Fourier Transformation The Fourier transform Fourier transform (FT) decomposes a function of time (a signal) into the frequencies that make it up, in a way similar to how a musical chord can be expressed as the frequencies (or pitches) of its constituent notes. The Fourier transform Fourier transform of a function of time itself is a complexvalued function of frequency, whose absolute value represents the amount of that frequency present in the original function, and whose complex argument is the phase offset of the basic sinusoid in that frequency. The Fourier transform Fourier transform is called the frequency domain representation of the original signal. The term Fourier transform Fourier transform refers to both the frequency domain representation and the mathematical operation that associates the frequency domain representation to a function of time [...More...]  "Fourier Transformation" on: Wikipedia Yahoo 

Smallangle Xray Scattering Smallangle Xray scattering (SAXS) is a smallangle scattering technique by which nanoscale density differences in a sample can be quantified. This means that it can determine nanoparticle size distributions, resolve the size and shape of (monodisperse) macromolecules, determine pore sizes, characteristic distances of partially ordered materials, and much more. This is achieved by analyzing the elastic scattering behaviour of Xrays when travelling through the material, recording their scattering at small angles (typically 0.1  10°, hence the "Smallangle" in its name) [...More...]  "Smallangle Xray Scattering" on: Wikipedia Yahoo 

Nanocrystalline A nanocrystalline (NC) material is a polycrystalline material with a crystallite size of only a few nanometers. These materials fill the gap between amorphous materials without any long range order and conventional coarsegrained materials. Definitions vary, but nanocrystalline material is commonly defined as a crystallite (grain) size below 100 nm. Grain sizes from 100–500 nm are typically considered "ultrafine" grains. The grain size of a NC sample can be estimated using xray diffraction. In materials with very small grain sizes, the diffraction peaks will be broadened. This broadening can be related to a crystallite size using the Scherrer equation Scherrer equation (applicable up to ~50 nm), a WilliamsonHall plot, or more sophisticated methods such as the WarrenAverbach method or computer modeling of the diffraction pattern [...More...]  "Nanocrystalline" on: Wikipedia Yahoo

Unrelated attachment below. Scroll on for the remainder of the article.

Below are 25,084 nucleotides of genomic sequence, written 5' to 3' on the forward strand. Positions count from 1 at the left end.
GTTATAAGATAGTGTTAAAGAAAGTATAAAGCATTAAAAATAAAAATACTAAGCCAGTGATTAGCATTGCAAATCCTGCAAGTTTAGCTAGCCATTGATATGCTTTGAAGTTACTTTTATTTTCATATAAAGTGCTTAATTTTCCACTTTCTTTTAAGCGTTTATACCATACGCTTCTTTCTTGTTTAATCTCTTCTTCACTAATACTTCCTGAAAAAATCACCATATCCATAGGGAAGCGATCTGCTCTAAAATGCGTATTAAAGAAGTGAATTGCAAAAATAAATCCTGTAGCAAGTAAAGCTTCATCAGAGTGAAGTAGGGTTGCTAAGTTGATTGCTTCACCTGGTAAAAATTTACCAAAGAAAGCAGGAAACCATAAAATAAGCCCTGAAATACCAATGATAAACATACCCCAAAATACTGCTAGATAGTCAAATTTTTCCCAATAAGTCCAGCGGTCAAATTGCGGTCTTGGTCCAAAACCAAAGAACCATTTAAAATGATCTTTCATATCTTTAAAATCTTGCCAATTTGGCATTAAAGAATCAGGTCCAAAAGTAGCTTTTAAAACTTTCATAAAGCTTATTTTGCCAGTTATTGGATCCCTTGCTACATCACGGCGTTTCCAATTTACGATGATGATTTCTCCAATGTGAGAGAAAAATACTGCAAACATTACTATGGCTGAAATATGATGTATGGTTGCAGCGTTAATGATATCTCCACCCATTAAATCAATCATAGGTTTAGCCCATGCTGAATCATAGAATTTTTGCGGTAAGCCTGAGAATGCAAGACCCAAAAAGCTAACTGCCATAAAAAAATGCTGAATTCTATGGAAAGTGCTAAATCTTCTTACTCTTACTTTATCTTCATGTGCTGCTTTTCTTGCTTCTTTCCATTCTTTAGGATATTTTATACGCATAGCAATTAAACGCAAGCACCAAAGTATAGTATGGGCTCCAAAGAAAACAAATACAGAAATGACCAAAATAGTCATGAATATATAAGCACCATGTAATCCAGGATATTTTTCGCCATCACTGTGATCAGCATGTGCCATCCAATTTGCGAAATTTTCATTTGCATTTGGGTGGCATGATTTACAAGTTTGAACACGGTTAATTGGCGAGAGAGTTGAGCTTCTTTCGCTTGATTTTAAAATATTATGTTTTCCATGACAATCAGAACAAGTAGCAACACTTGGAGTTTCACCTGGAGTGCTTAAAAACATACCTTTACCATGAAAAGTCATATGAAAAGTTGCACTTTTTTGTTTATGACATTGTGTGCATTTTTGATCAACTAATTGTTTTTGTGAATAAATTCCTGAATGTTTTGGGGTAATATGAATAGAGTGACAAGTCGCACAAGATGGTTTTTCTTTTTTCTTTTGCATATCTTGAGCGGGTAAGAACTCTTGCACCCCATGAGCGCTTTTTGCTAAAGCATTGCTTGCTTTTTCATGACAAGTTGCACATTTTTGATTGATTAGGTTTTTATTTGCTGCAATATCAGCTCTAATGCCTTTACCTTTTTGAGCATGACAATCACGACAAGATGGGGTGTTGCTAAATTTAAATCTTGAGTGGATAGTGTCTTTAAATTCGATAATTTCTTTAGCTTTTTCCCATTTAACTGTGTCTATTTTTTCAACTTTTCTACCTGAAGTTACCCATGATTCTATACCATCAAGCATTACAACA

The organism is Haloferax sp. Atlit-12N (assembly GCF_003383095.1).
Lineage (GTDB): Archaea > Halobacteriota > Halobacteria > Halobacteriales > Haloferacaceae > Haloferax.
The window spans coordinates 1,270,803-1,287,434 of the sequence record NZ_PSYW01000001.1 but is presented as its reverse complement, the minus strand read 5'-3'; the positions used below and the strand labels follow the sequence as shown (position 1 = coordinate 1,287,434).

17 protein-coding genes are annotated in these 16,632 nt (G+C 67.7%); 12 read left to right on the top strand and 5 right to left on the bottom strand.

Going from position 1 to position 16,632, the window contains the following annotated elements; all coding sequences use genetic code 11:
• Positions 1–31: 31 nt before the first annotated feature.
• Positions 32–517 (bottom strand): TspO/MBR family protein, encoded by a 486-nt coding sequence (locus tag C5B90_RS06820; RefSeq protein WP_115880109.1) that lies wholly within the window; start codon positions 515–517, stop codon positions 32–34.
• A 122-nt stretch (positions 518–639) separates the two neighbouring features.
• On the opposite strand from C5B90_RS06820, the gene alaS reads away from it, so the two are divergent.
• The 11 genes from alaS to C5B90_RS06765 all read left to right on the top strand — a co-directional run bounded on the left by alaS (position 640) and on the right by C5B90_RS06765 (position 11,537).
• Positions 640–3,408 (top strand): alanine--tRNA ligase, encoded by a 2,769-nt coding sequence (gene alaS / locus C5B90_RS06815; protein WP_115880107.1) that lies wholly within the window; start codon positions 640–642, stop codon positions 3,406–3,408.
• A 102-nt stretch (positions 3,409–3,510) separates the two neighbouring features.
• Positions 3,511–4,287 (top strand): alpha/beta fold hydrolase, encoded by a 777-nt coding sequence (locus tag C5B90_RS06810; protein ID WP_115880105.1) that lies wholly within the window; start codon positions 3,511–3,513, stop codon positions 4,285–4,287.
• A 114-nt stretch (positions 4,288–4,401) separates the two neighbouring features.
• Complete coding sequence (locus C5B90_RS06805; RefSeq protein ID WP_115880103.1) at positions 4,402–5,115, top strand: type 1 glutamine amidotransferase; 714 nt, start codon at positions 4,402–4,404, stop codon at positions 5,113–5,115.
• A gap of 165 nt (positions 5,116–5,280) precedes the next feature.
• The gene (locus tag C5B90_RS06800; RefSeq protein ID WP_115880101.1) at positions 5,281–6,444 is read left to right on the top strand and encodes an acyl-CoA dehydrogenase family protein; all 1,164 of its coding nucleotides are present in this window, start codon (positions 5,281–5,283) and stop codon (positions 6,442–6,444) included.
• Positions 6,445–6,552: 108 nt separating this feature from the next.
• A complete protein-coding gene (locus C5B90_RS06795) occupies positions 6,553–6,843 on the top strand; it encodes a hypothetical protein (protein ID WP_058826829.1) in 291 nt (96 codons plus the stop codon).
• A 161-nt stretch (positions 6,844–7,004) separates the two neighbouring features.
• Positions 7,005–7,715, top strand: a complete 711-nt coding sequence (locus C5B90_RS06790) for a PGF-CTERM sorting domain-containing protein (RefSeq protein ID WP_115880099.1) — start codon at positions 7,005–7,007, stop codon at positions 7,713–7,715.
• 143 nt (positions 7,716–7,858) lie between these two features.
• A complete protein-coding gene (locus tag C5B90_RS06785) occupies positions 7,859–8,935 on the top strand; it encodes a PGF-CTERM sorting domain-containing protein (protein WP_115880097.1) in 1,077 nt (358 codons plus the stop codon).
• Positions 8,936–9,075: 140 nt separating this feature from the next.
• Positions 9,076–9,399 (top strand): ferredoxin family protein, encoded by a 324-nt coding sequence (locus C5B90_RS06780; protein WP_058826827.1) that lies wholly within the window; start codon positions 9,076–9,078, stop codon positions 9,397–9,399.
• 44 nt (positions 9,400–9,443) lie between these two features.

Elastic Scattering Elastic scattering is a form of particle scattering in scattering theory, nuclear physics and particle physics. In this process, the kinetic energy of a particle is conserved in the centerofmass frame, but its direction of propagation is modified (by interaction with other particles and/or potentials). Furthermore, while the particle's kinetic energy in the centerofmass frame is constant, its energy in the lab frame is not [...More...]  "Elastic Scattering" on: Wikipedia Yahoo 

Wavelength In physics, the wavelength is the spatial period of a wave—the distance over which the wave's shape repeats,[1][2] and thus the inverse of the spatial frequency. It is usually determined by considering the distance between consecutive corresponding points of the same phase, such as crests, troughs, or zero crossings and is a characteristic of both traveling waves and standing waves, as well as other spatial wave patterns.[3][4] Wavelength Wavelength is commonly designated by the Greek letter Greek letter lambda (λ) [...More...]  "Wavelength" on: Wikipedia Yahoo 

Johannes Kepler Johannes Kepler Johannes Kepler (/ˈkɛplər/;[1] German: [joˈhanəs ˈkɛplɐ]; December 27, 1571 – November 15, 1630) was a German mathematician, astronomer, and astrologer. Kepler is a key figure in the 17thcentury scientific revolution. He is best known for his laws of planetary motion, based on his works Astronomia nova, Harmonices Mundi, and Epitome of Copernican Astronomy. These works also provided one of the foundations for Isaac Newton's theory of universal gravitation. Kepler was a mathematics teacher at a seminary school in Graz, where he became an associate of Prince Hans Ulrich von Eggenberg. Later he became an assistant to the astronomer Tycho Brahe Tycho Brahe in Prague, and eventually the imperial mathematician to Emperor Rudolf II and his two successors Matthias and Ferdinand II. He also taught mathematics in Linz, and was an adviser to General Wallenstein [...More...]  "Johannes Kepler" on: Wikipedia Yahoo